|A list of some logical fallacies|
Table of Contents
A Fallacy of Ambiguity, where the ambiguity arises from the emphasis (accent) placed on a word or phrase.
Affirmation of the Consequent
An argument from the truth of a hypothetical statement, and the truth of the consequent to the truth of the antecedent. In the syllogism below, P is the antecedent and Q is the consequent:
* P implies Q
* Q is true <— Affirming the consequent
* Therefore: P is true
If P then Q, therefore, if Q then P.
Example 1: "Nibiru's arrival will create an increase in natural disasters like earthquakes. A massive earthquake occurred in Japan this March; therefore, Nibiru is arriving."
Example 2: "Tomato-eating fairies invade peoples' gardens and leave behind partially-eaten tomatoes. I see you have partially-eaten tomatoes on your plants; therefore, you've got tomato-eating fairies living in your garden."
An argument in the course of which at least one term is used in different senses. Also known as equivocation. There are several types of "fallacies of ambiguity," including Reification, Equivocation, Amphiboly, Composition, Division, and Accentus.
Example: "The Theory of Evolution is just that: a theory." (The word "theory" means something quite different in the scientific sense than it does in the everyday sense.)
A type of Fallacy of Ambiguity where the ambiguity involved is of an "amphibolous" (equivocal, uncertain) nature. Amphiboly is a syntactic error. The fallacy is caused by faulty sentence structure, and can result in a meaning not intended by the author. "The department store now has pants for men with 32 waists." (How many waists do you have? I have only one!)
Appeal to Simplicity
Presenting something as true or desirable because of its perceived simplicity.
Example 1: "I'm just a down-home country boy; I might not know much about all this complicated sciencey stuff but I know all about patriotism, so elect me."
Example 2: "My opponent's solution is so complicated, but mine's so simple!"
Appeal to Vanity
Exactly what it sounds like: appealing to a person's vanity to win them over to your side. This is often done in advertising by making a product appear elite or classy through advertising, or by claiming that people are more intelligent or whatever if they take your side.
Example 1: "A clever/intelligent/spiritual/compassionate/etc person would be able to immediately see the merit of my proposition."
Example 2: "You're the best, so you deserve our product."
Appeal to Tradition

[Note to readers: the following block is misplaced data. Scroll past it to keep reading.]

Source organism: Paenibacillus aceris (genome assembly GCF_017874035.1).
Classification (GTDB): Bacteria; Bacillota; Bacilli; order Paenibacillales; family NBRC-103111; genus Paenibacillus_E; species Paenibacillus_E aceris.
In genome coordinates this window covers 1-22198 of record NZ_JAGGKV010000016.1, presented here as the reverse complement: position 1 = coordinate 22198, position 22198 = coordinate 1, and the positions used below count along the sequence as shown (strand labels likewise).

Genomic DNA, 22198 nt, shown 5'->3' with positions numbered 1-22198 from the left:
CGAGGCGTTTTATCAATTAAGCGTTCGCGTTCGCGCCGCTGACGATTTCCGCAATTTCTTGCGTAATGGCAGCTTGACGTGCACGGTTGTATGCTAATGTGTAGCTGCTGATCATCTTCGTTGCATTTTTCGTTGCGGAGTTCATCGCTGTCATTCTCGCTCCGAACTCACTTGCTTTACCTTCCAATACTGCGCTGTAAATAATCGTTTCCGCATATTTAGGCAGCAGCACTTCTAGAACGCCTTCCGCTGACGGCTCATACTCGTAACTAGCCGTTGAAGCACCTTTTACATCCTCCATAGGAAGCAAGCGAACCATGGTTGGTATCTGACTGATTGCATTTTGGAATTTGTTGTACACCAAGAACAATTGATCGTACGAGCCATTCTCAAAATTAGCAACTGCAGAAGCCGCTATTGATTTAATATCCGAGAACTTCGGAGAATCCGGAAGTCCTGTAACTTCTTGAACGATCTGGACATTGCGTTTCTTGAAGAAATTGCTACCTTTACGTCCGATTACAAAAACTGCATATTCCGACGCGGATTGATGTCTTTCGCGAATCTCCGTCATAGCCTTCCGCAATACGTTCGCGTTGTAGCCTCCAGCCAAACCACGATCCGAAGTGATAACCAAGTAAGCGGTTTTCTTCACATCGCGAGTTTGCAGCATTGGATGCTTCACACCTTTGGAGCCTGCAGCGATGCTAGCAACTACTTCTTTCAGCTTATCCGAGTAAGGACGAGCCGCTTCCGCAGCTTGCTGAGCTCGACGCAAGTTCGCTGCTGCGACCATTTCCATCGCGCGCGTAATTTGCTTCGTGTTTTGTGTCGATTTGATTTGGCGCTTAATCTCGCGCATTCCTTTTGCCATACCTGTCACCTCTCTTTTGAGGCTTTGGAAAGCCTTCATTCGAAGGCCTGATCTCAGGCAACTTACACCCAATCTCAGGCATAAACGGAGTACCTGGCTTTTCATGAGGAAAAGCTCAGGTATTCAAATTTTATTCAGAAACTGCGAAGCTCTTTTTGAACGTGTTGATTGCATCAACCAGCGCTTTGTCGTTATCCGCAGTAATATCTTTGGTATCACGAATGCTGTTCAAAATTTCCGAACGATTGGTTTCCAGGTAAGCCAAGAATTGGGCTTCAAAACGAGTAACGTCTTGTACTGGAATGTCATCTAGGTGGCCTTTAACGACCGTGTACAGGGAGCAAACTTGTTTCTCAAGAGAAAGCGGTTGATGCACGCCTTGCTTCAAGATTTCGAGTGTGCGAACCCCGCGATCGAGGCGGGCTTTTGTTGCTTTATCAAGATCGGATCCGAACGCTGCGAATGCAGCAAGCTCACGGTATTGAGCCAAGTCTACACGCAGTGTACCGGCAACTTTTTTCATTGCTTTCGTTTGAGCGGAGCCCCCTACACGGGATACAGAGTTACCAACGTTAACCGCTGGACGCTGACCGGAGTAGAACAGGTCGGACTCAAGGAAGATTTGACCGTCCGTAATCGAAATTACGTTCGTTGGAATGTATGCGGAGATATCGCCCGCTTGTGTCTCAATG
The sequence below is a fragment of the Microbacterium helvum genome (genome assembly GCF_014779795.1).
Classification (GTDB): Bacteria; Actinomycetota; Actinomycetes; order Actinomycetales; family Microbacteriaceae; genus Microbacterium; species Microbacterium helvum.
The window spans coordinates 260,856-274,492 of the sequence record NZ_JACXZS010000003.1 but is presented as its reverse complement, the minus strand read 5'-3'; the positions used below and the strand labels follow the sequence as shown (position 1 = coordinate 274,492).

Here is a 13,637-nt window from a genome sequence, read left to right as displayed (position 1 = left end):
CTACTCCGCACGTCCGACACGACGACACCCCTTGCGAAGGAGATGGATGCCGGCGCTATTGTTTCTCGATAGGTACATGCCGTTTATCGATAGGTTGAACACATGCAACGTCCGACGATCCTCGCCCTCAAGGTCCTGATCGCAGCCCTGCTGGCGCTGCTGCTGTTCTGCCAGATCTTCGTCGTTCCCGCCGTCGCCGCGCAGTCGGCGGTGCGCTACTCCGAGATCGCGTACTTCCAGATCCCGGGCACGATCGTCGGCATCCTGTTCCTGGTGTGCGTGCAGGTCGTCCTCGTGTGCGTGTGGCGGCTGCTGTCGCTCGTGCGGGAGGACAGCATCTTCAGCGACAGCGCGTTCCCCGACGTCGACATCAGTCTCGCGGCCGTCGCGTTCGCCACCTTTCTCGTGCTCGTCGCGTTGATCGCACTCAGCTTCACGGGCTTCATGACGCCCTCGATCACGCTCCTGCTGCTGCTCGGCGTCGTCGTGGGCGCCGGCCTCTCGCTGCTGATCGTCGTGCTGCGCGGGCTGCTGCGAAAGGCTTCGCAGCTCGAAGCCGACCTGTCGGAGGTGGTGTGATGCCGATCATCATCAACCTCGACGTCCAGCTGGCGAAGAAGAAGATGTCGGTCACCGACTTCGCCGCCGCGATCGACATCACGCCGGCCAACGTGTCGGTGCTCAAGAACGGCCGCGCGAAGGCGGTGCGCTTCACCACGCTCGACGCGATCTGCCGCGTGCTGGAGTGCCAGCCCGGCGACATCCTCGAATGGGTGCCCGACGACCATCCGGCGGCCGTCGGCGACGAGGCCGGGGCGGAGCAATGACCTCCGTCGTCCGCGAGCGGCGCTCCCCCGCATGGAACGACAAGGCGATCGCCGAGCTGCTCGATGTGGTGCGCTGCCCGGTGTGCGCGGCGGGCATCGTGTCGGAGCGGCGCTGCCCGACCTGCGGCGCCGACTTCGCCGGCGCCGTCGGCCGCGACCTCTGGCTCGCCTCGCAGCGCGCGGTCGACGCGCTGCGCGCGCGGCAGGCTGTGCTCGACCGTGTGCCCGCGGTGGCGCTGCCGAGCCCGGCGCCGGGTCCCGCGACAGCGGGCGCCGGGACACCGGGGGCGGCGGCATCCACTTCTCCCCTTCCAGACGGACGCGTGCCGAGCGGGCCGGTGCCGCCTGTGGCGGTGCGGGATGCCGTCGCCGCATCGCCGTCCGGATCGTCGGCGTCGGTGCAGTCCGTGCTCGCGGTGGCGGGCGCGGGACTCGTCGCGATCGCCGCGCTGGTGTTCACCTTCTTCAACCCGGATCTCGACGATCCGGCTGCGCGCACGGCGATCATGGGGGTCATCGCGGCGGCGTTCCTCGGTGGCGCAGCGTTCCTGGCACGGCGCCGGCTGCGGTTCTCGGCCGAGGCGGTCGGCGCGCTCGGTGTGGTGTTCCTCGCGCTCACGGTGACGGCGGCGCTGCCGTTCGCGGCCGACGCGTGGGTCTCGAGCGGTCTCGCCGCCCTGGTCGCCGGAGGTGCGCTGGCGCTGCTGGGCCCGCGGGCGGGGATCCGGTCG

The fallacy of claiming that because something is traditional, it cannot be wrong and is above scrutiny.
Example: "There's nothing wrong with selling a twelve-year-old girl as a bride. It's tradition!"
The fallacy of deciding that something is good or bad depending on whether it is associated with someone or something that is generally perceived as good or bad.
Example 1: "Adolf Hitler believed in evolution. Therefore, believing in evolution is bad and wrong."
Example 2: "Alcoholism is bad. Therefore, drinking any alcohol is bad."
Example 3: "The guru teaches love and unity, so he/she must be a good person and must be telling the truth." (Many evil people taught love and unity - EG, Jim Jones, Adolf Hitler. It's an effective manipulation tool since it appeals to our idealistic sides.)
Argument From Personal Incredulity
The fallacy of assuming that you personally find something unbelievable, it cannot be true.
Example 1: "I don't see how ancient humans could have built the pyramids by themselves. Therefore, aliens must have been involved."
Example 2: "I cannot think of any natural mechanism to explain how a radio works. Therefore, it must be magic."
Argumentum ad Antiquitam (Appeal to Antiquity)
A fallacy of asserting that something is right or good simply because it is old or because "that's the way it's always been."
Example 1: "Of course my product works. The (insert culture here) have been using it for centuries."
Example 2: "Men have always been in charge and women have always raised the children, so that must be the best way to do things."
Argumentum ad Baculum (Appeal to Force)
An argument that resorts to the threat of force to cause the acceptance of the conclusion. Ad baculum arguments also include threats of fear to cause acceptance (e.g., "Do this or you'll go to Hades when you die!" or "Might makes right.").
Argumentum ad Consequentiam (Appeal to Consequences)
An argument that tries to base the likelihood of something based on how desirable or undesirable it is. The consequences needn't even be real.
Example 1: "If our beliefs are true, then life has value and meaning. If our beliefs aren't true, life has no value or meaning. Therefore, our beliefs are true." (This is also a false dichotomy.)
Example 2: "If you stop believing what we teach you/leave our group, you'll go insane/go broke/be damned for eternity. Therefore, you must believe what we teach you."
Example 3: "I believe in fairies, because believing in fairies makes me happy."
Argumentum ad Crumenam (Appeal to Wealth)
Fallacy of believing that money is a criterion of correctness; that those with more money are more likely to be right.
Argumentum ad Hominem (Personal Attack)